Ripping down half the trees
One out of every twenty students in the adult education classes Evan J teaches in Sioux Lookout, Ontario, dies every year; the surviving students are often afflicted by severe racism, poverty, addictions, and violence. Ripping down half the trees engages with these struggles, offering a catalogue of experiences specific to the remote regions of Canada.
Tearing down the façade of Canadian justice and equality to expose the racism, colonialism, sexism, prejudicial capitalism, and ableism at the nation’s core, these are poems about cruelty, both the obvious and the ambient.
They are unflinching in their sociopolitical criticism, upset by unchanging systemic oppressions, unable to overlook the threat of the author’s white skin, unwilling to forget Justin Trudeau in blackface. And while they acknowledge the limits of the author’s privileged perspective, they are never willing to let the perpetrating structures of this cruelty go unchecked
But these poems also let stand the shelterwood, the upstanding actions of individuals, the totems of hope. They work as coping strategies, as therapy, as empathy, offering a glimpse of optimism and a space for discourse. These are poems that listen.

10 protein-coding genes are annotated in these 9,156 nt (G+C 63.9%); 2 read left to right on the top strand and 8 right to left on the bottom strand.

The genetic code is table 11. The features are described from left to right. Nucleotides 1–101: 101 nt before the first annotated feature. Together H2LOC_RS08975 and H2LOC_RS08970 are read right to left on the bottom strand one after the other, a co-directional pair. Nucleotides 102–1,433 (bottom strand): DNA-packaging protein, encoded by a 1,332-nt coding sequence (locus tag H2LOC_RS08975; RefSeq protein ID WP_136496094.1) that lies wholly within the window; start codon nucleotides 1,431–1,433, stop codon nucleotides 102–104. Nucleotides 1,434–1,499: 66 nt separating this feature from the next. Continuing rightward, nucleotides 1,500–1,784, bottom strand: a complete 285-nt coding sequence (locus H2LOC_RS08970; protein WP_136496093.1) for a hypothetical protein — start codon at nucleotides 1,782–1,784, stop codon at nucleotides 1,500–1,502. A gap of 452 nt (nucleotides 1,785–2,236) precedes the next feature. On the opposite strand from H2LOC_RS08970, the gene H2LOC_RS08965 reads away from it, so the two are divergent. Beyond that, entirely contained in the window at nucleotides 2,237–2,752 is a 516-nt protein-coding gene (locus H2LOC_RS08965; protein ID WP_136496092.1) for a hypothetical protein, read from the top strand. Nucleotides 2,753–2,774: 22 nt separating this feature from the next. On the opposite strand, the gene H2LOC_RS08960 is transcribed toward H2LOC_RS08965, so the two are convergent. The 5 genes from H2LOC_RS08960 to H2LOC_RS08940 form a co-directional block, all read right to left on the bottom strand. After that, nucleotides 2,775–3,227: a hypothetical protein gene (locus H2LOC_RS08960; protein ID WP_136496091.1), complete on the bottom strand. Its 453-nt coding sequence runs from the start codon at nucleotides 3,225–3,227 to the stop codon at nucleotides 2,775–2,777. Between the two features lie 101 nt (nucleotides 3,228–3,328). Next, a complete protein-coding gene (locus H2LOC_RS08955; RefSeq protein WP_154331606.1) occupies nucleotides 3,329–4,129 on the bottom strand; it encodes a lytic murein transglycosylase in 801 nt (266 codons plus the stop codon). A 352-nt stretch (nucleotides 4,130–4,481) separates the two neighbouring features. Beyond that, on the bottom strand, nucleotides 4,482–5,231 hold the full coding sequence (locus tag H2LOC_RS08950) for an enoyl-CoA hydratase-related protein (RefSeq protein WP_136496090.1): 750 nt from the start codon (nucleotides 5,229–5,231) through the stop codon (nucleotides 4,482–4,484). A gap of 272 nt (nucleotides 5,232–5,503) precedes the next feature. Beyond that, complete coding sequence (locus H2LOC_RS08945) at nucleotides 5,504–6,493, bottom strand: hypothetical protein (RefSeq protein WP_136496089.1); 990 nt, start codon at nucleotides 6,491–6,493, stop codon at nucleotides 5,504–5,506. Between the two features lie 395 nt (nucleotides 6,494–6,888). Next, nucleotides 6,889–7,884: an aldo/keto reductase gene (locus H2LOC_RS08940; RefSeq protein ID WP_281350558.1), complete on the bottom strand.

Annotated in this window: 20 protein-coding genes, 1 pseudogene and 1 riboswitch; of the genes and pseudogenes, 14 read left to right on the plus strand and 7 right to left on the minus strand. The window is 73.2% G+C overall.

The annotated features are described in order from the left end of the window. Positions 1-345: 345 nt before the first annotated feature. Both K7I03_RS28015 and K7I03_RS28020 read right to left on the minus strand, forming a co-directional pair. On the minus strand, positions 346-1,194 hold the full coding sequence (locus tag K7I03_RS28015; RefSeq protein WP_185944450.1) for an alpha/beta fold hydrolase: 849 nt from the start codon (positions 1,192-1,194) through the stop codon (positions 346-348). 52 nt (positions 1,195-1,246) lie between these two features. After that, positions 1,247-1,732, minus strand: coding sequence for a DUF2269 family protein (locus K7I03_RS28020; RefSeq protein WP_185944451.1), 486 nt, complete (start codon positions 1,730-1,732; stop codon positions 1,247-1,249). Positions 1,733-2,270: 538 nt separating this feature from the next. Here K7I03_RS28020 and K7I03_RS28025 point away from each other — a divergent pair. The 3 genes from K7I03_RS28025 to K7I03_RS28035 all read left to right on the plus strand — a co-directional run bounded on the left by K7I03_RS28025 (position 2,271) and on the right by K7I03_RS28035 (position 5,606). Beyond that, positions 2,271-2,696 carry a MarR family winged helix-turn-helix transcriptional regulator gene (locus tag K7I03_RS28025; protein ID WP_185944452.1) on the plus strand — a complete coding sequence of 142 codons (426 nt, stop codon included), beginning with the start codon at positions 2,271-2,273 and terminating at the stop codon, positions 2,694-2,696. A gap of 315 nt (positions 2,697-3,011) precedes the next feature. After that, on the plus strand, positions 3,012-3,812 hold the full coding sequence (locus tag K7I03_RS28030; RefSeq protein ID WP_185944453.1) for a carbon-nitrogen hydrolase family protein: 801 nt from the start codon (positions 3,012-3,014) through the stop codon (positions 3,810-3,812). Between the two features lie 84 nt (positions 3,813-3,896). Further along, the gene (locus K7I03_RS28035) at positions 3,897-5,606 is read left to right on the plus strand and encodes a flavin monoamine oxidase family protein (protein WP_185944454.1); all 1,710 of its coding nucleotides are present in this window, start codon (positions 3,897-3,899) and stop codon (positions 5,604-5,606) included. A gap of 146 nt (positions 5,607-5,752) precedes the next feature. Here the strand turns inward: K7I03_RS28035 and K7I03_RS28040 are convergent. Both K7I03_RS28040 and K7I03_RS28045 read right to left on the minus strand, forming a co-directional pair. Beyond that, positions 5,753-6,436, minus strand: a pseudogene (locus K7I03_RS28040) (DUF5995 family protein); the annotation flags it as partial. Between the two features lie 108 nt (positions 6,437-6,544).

Evan J (he/him/they) is from Manitoba and now lives and writes in the town of Sioux Lookout, Ontario.
“Sharp and ornate, good-humoured and grief-stricken, Evan J’s work bears witness to the ongoing emergency of settler colonialism and the unsteady, unsteadying path toward responsibility. These poems won’t let the reader turn away.”
— Laurie D. Graham, author of Settler Education
“In Ripping down half the trees readers are guided by a multitude of speakers who will bring them to sometimes dark and uncomfortable spaces where ‘the lights are always off.’ Exploring a range of themes, from the social and racial inequalities found within Canada to how to pluck pheasant and how to respond to hostility, Evan J artfully confronts and questions his privilege, thereby causing the speaker’s eyes to adjust so that we may do the same. Ripping down half the trees is poignant and stark, yet filled with ‘unfathomable beauty.’”
— Greg Santos, author of Ghost Face
“To read Ripping down half the trees is to experience a jarring feeling of contradiction and a provocation to contemplate how apathy plays a part in our lives. Evan J’s words are arresting and urgent and woven with visceral images, linguistic precision, and sharp emotive undertones that cut to the bare bones of human experience. This is not an easy read. Evan skilfully guides the reader through that which is fraught – the violence of modern living. But more than that, it is written with an eye for beauty and a deep care for people and place.”
— Lishai Peel, co-author of Why Birds and Wolves Don’t Trade Stones